, Volume 90, Issue 12, pp 577–582 | Cite as

The reproductive choices of eavesdropping female black-capped chickadees, Poecile atricapillus

  • Daniel J. MennillEmail author
  • Peter T. Boag
  • Laurene M. Ratcliffe
Short Communication


In animals where males engage in signalling interactions, females might evaluate male–male contests to inform their reproductive choices. We used interactive playback to engage territorial male black-capped chickadees (Poecile atricapillus) of known dominance status in countersinging contests with an aggressive or submissive opponent. Previous analysis of these data showed that high-ranking males who received aggressive playback were more likely to be cuckolded. Here we describe the particular reproductive decisions of females whose partners received aggressive versus submissive playback. The proportion of extra-pair young per brood was higher for females paired to high-ranking males that received aggressive playback compared to submissive playback, and similar to levels in broods of females paired to low-ranking males. We found no strong predictors of whether high-ranking subjects lost paternity following aggressive playback. Females usually preferred extra-pair sires with high dominance status. When females had extra-pair fertilizations with low-ranking males, females chose males who had received submissive playback. We conclude that females mated to aggressive-playback, high-ranking males pursued mixed mating strategies similar to those of females mated to low-ranking males. Our results support the idea that male performance in song contests may influence multiple aspects of female reproductive choices.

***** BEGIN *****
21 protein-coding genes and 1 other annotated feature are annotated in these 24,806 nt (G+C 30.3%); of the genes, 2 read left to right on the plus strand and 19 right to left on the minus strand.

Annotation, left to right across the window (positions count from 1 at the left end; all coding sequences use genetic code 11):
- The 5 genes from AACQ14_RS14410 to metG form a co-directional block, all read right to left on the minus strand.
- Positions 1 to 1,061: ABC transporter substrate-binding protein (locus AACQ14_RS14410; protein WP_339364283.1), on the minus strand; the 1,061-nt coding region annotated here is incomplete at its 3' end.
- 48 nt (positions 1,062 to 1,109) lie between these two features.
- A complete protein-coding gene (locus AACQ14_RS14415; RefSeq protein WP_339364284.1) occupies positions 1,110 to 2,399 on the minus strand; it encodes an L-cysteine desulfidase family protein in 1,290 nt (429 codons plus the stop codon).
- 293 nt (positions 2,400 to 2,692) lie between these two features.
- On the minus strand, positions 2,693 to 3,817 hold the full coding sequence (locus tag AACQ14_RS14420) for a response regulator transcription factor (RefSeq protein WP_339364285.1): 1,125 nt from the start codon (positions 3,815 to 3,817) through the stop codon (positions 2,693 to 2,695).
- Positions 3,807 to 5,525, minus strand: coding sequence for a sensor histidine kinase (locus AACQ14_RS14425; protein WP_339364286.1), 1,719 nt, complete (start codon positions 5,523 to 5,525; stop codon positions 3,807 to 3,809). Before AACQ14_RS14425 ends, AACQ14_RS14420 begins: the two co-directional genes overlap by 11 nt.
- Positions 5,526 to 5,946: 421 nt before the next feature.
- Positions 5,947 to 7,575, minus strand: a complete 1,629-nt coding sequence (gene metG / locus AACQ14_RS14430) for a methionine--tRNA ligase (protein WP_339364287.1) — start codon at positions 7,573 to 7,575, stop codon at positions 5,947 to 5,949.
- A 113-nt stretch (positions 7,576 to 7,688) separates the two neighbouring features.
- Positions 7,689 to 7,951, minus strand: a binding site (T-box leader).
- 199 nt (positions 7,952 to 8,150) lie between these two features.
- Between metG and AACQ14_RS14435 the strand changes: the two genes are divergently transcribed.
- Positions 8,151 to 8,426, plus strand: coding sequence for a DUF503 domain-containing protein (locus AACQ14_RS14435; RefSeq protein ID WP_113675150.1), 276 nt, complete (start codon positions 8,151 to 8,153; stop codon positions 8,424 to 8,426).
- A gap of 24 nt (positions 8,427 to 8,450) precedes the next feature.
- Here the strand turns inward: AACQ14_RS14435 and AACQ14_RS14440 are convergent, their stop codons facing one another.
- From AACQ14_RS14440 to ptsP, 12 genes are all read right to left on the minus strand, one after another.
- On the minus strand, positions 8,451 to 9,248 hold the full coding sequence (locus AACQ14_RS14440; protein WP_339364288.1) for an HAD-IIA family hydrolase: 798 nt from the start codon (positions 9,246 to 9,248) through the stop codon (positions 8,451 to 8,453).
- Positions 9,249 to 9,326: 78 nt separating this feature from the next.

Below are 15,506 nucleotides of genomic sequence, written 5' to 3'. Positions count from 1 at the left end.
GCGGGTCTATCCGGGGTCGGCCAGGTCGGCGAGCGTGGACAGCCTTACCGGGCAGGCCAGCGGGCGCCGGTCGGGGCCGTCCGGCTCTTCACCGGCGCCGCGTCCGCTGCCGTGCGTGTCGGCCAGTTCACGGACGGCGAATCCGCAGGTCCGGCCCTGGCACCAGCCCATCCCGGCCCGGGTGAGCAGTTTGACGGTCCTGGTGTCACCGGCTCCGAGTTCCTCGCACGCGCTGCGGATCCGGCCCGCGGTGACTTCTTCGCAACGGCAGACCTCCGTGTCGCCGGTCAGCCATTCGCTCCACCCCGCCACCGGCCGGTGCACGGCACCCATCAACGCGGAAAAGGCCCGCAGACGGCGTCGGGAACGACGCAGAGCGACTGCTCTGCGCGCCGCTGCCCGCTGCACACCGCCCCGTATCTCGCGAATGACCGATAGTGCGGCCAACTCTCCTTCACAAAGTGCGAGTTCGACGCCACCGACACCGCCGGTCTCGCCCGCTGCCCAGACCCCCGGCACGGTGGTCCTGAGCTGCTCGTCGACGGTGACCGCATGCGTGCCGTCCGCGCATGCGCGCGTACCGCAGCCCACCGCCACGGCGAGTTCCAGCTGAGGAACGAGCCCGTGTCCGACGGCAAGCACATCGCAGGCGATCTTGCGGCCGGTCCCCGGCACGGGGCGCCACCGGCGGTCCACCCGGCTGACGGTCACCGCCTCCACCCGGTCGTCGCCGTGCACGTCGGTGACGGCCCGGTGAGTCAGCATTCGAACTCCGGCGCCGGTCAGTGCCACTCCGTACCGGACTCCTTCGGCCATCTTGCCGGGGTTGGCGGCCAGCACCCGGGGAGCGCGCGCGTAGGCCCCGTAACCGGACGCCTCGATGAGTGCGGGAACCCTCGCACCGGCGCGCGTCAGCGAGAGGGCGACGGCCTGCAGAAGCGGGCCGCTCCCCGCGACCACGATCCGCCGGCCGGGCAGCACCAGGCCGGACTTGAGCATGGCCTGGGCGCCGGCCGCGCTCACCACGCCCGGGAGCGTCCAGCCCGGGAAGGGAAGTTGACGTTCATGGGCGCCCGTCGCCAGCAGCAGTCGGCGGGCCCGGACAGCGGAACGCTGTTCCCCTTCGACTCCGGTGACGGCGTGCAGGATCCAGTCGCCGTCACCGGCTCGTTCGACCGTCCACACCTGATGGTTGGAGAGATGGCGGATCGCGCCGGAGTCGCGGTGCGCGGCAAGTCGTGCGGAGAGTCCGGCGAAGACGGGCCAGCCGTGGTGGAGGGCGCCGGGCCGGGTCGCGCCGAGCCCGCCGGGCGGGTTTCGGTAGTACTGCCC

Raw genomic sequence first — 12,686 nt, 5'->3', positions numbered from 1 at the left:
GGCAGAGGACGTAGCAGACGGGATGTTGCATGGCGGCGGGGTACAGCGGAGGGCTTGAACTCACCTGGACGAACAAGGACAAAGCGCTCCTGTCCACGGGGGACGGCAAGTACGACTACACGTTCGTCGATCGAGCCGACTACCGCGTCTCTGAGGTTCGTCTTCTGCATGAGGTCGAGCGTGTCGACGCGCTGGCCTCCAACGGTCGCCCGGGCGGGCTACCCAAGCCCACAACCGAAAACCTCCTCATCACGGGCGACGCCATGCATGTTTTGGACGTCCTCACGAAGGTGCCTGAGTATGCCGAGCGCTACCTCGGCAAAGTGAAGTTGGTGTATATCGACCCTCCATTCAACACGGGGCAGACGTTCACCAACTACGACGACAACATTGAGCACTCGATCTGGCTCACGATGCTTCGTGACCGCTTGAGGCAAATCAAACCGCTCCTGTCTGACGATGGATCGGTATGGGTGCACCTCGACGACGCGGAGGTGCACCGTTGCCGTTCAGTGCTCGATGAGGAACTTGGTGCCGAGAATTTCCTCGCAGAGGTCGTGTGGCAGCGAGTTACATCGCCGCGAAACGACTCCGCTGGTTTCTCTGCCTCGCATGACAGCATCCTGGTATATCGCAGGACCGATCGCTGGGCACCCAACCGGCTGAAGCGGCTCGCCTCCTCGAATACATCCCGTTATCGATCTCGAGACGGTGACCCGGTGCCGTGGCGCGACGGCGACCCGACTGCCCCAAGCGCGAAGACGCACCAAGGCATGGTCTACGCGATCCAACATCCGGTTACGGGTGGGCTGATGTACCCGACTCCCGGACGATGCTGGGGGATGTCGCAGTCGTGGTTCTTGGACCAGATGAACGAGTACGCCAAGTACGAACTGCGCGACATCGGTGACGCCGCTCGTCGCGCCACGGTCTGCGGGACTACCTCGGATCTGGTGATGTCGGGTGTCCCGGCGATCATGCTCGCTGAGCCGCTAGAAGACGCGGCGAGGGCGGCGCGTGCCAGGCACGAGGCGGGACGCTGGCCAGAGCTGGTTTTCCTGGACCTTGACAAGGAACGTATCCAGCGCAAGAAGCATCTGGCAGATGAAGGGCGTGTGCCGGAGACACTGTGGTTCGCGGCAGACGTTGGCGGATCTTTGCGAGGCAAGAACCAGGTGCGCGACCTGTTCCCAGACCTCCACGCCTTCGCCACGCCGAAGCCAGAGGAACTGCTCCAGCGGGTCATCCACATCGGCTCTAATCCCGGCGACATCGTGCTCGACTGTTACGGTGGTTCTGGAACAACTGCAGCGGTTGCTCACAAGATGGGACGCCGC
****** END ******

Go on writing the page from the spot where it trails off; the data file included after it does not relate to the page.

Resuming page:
Male Song Reproductive Choice Song Contest High Rank Score Winter Flock 
These keywords were added by machine and not by the authors. This process is experimental and the keywords may be updated as the learning algorithm improves.



We thank R. DeBruyn, A. MacDougall, D. Aiama, A. Boon, P. Christie, C. Cliffe, L. Colgan, M. Cunningham, S. Doucet, J. Hodson, B. Meigs, S. Ramsay, and N. Vreeswyck for field and lab assistance, S. Doucet for comments on the manuscript, and Natural Sciences and Engineering Research Council of Canada, the American Museum of Natural History, the American Ornithologists’ Union, the Animal Behavior Society, the Association of Field Ornithologists, and the Society of Canadian Ornithologists for funding. This experiment complies with the laws of Canada.


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Copyright information

© Springer-Verlag 2003

Authors and Affiliations

  • Daniel J. Mennill
    • 1
    • 2
    Email author
  • Peter T. Boag
    • 1
  • Laurene M. Ratcliffe
    • 1
  1. 1.Department of BiologyQueen’s UniversityKingstonCanada
  2. 2.Department of Biological SciencesAuburn UniversityAuburnUSA

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